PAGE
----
Uh, I actually like kids. I like seeing their development and growth. I like helping them develop. I like teaching.

I am the oldest of four, two of who are 10 and 12 years younger than me, so I knew this from experience.

Also, having kids forces you to think about things deeply. That is, it's like having somebody watching how you behave all the time. Many people tend to behave better under this circumstance. (Not all, I will grant you.) Being a good parent means you don't have the option of eating junk food or doing other things that are bad for you but marketers tell you are so bad they are good, because you have to be an example to your kids. And ir forces you to think deeply about why things are the way they are if you want to have an honest answer when your kid asks, "why?"

It's the difference between enjoying what is and building for the future. It's not everyone's cup of tea, but I find value in it.
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Date:January 19th, 2006 09:50 pm (UTC)
Being a good parent means you don't have the option of eating junk food or doing other things that are bad for you but marketers tell you are so bad they are good, because you have to be an example to your kids.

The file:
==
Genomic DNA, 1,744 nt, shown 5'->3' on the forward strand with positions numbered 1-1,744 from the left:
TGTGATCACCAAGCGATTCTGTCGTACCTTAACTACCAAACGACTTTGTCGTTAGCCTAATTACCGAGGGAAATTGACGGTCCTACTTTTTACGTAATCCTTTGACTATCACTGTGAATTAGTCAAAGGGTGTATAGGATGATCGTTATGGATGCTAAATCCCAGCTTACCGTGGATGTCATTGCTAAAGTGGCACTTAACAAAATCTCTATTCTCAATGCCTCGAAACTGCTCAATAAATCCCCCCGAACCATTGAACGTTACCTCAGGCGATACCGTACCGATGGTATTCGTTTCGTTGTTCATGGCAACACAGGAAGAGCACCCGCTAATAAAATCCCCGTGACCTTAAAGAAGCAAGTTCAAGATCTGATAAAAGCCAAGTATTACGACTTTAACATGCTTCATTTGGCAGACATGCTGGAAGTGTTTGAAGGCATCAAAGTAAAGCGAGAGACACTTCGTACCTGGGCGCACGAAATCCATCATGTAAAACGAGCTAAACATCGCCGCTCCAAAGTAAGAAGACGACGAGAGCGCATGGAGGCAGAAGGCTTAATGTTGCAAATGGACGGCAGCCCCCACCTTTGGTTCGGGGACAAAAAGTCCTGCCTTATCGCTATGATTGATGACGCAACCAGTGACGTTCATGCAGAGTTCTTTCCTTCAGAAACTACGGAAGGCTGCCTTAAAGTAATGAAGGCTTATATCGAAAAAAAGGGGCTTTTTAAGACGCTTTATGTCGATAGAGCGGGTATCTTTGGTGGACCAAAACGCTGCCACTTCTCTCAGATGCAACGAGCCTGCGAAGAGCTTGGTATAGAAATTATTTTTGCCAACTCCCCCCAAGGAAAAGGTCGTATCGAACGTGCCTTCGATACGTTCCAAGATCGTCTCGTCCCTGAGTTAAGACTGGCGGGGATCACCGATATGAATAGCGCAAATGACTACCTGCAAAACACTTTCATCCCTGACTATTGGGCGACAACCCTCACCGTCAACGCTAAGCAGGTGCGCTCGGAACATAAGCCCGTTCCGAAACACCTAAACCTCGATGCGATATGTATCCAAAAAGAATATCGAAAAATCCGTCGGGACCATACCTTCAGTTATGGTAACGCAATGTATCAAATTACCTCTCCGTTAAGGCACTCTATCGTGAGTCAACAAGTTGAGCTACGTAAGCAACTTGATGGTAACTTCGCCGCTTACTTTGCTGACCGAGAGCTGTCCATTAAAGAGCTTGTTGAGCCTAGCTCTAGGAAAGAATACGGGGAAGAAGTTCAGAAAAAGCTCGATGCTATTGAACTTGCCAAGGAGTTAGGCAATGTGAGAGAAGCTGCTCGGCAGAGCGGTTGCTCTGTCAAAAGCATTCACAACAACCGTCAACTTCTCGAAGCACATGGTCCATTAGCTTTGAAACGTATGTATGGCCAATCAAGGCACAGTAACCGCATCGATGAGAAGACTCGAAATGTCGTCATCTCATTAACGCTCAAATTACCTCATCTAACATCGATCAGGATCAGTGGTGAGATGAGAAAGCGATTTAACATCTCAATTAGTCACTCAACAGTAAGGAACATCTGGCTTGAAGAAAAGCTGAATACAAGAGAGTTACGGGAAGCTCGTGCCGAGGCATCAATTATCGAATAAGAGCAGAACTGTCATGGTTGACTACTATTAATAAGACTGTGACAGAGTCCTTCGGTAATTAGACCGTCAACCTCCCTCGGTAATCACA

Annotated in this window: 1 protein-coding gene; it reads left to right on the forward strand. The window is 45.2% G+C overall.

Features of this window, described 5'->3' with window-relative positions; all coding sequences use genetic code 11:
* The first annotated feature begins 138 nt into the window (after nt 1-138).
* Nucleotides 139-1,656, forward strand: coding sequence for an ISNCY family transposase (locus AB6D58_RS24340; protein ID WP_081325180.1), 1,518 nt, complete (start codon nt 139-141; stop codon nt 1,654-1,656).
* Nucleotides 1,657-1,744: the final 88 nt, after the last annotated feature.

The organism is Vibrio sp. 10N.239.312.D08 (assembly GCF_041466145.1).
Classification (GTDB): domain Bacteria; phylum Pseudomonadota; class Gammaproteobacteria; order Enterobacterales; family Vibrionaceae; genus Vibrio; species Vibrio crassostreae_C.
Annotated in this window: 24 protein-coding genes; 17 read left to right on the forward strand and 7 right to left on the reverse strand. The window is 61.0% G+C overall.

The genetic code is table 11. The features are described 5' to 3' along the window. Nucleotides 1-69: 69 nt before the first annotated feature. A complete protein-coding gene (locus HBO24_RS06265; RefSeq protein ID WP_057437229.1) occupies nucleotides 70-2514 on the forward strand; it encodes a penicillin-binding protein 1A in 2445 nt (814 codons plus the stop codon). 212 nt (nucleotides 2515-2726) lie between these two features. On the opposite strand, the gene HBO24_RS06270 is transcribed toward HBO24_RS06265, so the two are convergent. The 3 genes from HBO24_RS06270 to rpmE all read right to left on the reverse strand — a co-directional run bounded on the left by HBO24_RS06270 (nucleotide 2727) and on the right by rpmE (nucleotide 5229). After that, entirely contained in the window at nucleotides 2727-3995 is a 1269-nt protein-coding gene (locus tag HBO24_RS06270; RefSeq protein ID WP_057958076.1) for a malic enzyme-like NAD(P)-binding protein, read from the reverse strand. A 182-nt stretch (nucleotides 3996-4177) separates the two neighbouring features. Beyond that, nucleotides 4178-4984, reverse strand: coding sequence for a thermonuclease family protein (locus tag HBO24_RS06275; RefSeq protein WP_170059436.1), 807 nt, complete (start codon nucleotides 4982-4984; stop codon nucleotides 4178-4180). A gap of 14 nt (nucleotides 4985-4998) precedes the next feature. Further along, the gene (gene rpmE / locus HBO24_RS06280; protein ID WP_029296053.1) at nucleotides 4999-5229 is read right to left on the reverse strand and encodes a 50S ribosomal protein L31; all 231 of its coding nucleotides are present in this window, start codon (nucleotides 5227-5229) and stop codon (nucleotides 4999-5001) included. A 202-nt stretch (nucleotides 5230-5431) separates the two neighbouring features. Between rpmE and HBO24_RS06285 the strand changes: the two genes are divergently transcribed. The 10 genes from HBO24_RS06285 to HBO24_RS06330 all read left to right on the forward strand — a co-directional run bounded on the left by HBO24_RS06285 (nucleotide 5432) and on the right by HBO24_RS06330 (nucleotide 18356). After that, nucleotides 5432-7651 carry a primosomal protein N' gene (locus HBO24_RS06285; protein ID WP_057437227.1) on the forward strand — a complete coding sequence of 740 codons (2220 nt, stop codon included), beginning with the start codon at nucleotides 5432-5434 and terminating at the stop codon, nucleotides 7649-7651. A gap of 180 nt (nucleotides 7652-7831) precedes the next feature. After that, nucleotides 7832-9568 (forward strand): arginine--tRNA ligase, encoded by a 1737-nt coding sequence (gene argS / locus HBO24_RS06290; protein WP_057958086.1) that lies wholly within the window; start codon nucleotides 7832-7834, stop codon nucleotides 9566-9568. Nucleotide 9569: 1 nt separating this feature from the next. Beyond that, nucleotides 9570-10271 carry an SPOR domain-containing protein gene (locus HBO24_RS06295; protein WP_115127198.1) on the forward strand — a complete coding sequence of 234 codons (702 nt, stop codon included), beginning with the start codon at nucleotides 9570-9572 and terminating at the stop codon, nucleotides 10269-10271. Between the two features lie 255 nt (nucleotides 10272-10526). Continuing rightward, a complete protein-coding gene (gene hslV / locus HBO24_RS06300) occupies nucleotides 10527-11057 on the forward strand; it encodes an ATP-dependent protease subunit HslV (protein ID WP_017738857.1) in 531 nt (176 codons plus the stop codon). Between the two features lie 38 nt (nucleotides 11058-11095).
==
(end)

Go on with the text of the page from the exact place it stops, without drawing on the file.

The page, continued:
I don't think I know a lot of good parents, then....
Date:January 19th, 2006 09:27 pm (UTC)
I just wanted to be a dad. I've always enjoyed holding, hugging, playing,
and cuddling little ones. I've enjoyed watching them grow up to be someone.
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Date:January 19th, 2006 09:31 pm (UTC)
Good question. Especially from a ego or attachment perspective.

I don't have a child - I don't know if I ever will, but I will admit I have moements where I want to nuture something "new" and "mine" (as opposed to nurturing just anyone randomly).

I think that for some people it is probably part of their middle path. But probably not for as many as are parents. I wonder how many people give their motives full consideration? Then there are unplanned children - I'm very much pro-choice, I think that decision is part of some people's middle path as well.

If I were to get pregnant unexpectedly - I'd probably be really happy with that new opportunity to practice loving kindness. But I do wonder that if I intentionally sought to get pregnant if that would be loving kindness or feeding my ego.